Scientists from the U are using nanotechnology to improve food safety
There’s a verse in the Bible that declares wisdom’s superiority over gold. In the field of nanotechnology, however, gold actually provides the wisdom—at least in the work being done by Snober Ahmed and John Brockgreitens, graduate research assistants in the University of Minnesota’s Biosensors and Bionanotechnology Laboratory.
If successful, their work could lead to a more glittering bottom line for the food industry and improved safety for the U.S. food supply.
“In the field of nanotechnology, there’s a lot of medical research being done,” says Brockgreitens, who began working in the lab as an undergrad. “And while that’s important, nobody has really started to explore it in other sectors where nanotechnology and biology intersect, namely food.”
For the past year, he and Ahmed have been working to address a challenge facing the industry: the fact that many of the current food-safety tests required by the U.S. Department of Agriculture (USDA) are costly, clunky, and time-consuming—sometimes taking up to 48 hours—not to mention inaccurate.
That means that while waiting for a batch of peanut butter to pass muster, for example, the manufacturer must store all of that spread—and storage costs money. Or if a test reveals a batch of yogurt is contaminated and has already shipped, the company must recall the product—a costly, logistical, and reputation-damaging nightmare.
In 2015 alone, 21 million pounds of food were recalled in the United States. In fact, the USDA’s Economic Research Service suggests about one-third of our food supply goes to waste, a significant percentage of which is because of recalls.
What the food industry needs is super-fast, highly sensitive, inexpensive technology that detects pathogens before products are stored or shipped. And that’s where Ahmed and Brockgreitens come in.
GOING FOR THE GOLD
This inventive duo is developing new technology that detects contamination, creating glass devices layered in gold nanoparticles that capture cells from a food solution moving through a channelized system. The researchers then harvest the captured cells and analyze them for pathogens using UV absorption and chemiluminescence (emission of light caused by a chemical reaction). If the interaction between the gold nanoparticles and the captured cells turns the nanoparticles from red to blue, they know foodborne pathogens are present.
“In the medical industry, you’re concerned with finding the culprit and then quantifying it,” Brockgreitens says. “In the food industry, typically, there’s no need to quantify. If it’s there, it’s bad. That’s our advantage.”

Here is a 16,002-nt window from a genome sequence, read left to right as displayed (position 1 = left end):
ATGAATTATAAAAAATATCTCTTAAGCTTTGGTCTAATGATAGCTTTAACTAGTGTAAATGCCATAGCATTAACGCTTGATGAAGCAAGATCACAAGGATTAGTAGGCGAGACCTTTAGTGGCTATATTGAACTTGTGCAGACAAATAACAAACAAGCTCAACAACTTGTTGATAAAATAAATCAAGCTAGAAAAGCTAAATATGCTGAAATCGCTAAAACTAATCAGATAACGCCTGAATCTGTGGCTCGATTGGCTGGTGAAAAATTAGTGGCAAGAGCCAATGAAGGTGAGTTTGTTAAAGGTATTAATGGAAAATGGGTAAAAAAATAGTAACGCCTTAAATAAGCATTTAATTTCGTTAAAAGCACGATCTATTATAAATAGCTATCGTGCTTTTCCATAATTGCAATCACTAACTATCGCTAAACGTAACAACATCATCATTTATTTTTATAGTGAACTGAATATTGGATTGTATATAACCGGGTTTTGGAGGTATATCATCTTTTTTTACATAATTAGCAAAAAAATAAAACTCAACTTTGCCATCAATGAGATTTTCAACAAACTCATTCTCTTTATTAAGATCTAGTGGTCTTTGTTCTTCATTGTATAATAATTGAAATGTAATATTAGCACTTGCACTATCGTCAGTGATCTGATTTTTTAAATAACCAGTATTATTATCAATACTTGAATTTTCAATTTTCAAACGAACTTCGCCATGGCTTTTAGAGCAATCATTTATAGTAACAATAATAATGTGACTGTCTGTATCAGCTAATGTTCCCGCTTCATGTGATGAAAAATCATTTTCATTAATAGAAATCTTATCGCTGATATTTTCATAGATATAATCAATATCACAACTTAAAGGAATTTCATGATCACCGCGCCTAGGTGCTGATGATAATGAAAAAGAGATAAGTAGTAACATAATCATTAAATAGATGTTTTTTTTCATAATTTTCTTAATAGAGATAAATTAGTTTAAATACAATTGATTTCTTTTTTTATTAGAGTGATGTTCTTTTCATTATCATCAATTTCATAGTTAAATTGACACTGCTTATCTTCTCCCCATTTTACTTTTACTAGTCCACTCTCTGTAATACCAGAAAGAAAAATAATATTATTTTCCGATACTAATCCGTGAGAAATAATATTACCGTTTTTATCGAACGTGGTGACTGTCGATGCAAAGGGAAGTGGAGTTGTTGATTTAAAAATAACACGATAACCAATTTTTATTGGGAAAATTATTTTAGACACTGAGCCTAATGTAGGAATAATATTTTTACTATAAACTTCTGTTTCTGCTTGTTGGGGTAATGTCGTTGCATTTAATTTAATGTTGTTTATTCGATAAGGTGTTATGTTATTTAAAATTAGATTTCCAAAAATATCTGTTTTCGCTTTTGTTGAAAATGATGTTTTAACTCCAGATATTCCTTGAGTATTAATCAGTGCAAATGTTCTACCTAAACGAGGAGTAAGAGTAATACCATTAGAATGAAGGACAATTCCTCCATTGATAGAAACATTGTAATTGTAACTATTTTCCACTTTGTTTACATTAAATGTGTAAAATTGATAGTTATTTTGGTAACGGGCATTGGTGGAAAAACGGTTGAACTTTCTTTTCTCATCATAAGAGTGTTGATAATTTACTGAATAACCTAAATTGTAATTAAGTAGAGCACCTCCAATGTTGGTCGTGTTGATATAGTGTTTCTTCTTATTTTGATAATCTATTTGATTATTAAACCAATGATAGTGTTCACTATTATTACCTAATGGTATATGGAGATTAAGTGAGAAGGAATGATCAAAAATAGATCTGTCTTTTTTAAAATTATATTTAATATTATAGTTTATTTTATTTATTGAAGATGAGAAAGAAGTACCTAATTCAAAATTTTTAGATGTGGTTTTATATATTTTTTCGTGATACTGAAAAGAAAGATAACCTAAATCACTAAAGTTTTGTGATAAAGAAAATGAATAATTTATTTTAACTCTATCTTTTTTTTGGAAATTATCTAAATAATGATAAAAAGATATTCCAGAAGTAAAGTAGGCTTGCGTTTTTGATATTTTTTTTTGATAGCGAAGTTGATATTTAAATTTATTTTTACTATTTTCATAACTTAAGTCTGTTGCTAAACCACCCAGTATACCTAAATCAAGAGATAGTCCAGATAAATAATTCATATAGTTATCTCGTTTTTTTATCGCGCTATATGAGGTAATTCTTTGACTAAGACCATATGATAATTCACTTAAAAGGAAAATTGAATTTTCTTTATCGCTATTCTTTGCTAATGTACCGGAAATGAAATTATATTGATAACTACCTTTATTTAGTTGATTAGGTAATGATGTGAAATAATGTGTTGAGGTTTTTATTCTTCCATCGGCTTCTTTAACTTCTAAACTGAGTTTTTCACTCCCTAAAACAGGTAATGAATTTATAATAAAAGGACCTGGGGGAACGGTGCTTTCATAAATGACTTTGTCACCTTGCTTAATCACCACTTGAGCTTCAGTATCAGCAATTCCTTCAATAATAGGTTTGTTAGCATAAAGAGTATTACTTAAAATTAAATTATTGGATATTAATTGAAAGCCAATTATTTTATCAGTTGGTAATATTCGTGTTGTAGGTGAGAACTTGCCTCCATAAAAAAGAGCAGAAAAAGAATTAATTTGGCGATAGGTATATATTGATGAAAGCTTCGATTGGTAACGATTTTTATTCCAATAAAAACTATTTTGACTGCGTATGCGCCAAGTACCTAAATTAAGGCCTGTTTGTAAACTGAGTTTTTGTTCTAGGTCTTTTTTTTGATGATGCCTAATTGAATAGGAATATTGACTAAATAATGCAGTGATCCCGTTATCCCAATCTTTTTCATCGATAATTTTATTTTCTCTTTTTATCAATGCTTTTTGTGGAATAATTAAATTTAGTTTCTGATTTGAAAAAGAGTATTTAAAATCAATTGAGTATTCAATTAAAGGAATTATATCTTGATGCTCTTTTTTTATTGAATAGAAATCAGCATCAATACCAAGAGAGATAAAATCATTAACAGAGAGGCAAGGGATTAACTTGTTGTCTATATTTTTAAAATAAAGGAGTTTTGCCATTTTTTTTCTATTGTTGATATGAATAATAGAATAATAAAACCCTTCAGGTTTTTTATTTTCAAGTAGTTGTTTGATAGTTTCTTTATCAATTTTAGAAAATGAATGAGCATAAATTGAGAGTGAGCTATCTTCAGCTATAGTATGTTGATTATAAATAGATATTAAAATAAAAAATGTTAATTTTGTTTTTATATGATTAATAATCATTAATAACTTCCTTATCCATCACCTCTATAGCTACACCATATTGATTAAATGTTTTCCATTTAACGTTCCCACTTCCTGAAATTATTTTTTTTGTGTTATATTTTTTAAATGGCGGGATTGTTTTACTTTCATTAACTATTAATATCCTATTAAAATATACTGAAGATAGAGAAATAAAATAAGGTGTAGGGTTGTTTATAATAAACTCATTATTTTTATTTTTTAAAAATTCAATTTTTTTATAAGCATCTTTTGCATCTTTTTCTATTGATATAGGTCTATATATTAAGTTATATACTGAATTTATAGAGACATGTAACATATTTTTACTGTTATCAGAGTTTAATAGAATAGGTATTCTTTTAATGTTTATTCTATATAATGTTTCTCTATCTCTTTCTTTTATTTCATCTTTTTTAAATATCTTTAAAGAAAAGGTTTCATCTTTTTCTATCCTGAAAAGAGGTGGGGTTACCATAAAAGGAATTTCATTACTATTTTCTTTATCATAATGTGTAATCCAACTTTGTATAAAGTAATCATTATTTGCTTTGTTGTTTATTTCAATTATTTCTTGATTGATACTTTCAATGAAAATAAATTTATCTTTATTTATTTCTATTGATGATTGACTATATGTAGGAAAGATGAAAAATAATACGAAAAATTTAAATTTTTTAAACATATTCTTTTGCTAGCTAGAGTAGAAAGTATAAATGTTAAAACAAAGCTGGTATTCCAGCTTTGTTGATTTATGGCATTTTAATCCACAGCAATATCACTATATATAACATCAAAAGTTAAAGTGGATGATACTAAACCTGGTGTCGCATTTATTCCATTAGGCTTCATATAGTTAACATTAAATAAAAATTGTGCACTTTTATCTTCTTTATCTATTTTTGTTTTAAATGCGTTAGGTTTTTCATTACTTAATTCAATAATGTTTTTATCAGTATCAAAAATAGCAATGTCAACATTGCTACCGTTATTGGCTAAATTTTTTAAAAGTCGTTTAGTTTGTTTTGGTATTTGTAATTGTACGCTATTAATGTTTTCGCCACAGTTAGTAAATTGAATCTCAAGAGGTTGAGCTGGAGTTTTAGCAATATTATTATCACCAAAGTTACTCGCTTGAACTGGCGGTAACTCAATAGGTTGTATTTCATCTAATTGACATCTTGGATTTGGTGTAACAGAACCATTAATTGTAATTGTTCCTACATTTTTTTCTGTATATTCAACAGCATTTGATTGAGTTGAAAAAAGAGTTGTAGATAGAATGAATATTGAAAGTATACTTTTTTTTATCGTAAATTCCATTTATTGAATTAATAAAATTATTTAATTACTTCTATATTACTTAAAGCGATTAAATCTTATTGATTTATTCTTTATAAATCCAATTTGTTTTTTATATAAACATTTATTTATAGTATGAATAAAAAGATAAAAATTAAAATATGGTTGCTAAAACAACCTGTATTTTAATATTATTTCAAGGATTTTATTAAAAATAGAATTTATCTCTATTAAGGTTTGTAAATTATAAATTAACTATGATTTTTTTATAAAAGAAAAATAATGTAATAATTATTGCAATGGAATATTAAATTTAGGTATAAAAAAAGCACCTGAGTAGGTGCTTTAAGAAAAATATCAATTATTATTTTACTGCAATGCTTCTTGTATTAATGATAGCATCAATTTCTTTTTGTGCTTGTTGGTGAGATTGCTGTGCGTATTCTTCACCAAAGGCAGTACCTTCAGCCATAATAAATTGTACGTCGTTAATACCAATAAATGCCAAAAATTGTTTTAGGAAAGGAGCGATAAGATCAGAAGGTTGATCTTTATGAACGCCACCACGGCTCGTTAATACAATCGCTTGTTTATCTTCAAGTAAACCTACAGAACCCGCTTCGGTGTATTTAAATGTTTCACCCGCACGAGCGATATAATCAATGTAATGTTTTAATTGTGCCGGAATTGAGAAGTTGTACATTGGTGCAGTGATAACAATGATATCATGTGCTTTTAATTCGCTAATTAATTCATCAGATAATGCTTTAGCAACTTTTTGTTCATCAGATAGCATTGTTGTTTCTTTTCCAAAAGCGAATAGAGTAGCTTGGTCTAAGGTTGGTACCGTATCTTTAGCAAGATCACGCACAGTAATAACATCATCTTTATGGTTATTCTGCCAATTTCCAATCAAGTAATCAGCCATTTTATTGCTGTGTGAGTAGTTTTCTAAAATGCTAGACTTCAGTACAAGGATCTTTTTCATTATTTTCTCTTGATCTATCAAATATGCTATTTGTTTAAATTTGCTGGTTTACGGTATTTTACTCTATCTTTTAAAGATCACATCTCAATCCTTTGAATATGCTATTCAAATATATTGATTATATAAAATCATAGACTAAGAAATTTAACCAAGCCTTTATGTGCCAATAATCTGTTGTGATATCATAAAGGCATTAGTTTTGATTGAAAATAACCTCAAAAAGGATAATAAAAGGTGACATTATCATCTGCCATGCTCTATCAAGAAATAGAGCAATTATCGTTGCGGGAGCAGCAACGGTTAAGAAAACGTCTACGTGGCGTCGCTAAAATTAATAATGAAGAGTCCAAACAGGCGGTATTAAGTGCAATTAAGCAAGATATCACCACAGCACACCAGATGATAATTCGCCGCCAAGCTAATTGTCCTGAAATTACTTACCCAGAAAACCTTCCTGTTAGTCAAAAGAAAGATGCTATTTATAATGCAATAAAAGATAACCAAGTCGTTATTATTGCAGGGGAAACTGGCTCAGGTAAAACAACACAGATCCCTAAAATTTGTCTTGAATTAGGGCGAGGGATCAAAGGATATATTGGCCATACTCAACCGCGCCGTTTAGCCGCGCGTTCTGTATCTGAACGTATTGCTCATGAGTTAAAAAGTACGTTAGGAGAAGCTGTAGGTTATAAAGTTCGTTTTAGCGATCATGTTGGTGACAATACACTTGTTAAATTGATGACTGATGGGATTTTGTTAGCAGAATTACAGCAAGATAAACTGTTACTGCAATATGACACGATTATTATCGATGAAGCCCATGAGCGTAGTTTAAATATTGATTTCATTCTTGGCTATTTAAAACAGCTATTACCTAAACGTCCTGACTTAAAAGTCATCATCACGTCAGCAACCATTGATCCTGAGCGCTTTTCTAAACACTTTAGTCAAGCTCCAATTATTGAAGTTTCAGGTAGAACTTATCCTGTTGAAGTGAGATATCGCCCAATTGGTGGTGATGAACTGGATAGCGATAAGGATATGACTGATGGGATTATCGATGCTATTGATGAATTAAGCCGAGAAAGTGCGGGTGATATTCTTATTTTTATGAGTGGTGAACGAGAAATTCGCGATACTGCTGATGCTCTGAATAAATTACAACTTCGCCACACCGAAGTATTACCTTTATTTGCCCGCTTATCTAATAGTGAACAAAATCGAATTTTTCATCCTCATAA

The “holy grail” for the food industry, he says, would be pathogen detection in less than two hours—a tremendous improvement over today’s sluggish processes.
Although competitors are researching similar solutions, their techniques are imprecise. “We are working to improve the sensitivity of our processes,” Ahmed says, “so that we can detect fewer bacteria or fungi.” Success would mean foods containing just a few pathogens would be flagged, preventing a manufacturer from green-lighting them for consumption.
Both industry and government are supporting Ahmed’s and Brockgreitens’ work, some of which is being done at the U of M’s Midwest Dairy Foods Research Center. Entities funding their research include MnDrive Global Food Ventures, the Midwest Dairy Association, Schwan Food Company, National Science Foundation, and General Mills. “This funding is very important as we explore uncharted territory in terms of food-safety sensing that could have a real impact on human health,” Brockgreitens says.
SENSING SPOILED MILK
In addition to their pathogen-testing technology, Ahmed and Brockgreitens are working on several other food-safety projects. One involves placing sensors that use signal-inducing chemical species or food-grade polymers in packaging. In a milk-carton prototype, a blue sensor that turns red indicates the milk is no longer fit for consumption. (Yes, that’s the opposite of the color change in the gold project.) Although this idea holds great promise, it needs to become more cost-effective before it appears in grocery stores.
In another project, Ahmed is using selenium/gold-particle sensor chips to test drinking water and wastewater for mercury and other pollutants.
Both Ahmed and Brockgreitens have garnered not only international patents for various aspects of their work but also awards of merit from the American Society of Mechanical Engineering’s Global Congress on NanoEngineering for Medicine and Biology. Both were selected in 2015 as finalists for the Dow Sustainability Innovation Student Challenge Award.
“When we have a problem, we try to figure out how it happens in nature,” says Ahmed, explaining how nanotechnology led her to select selenium for its natural ability to act as a magnet for mercury. “That gives us a pretty good clue on where we should start. And we try to apply nanotechnology to make it work.”
Karin B. Miller is a Minneapolis writer and editor.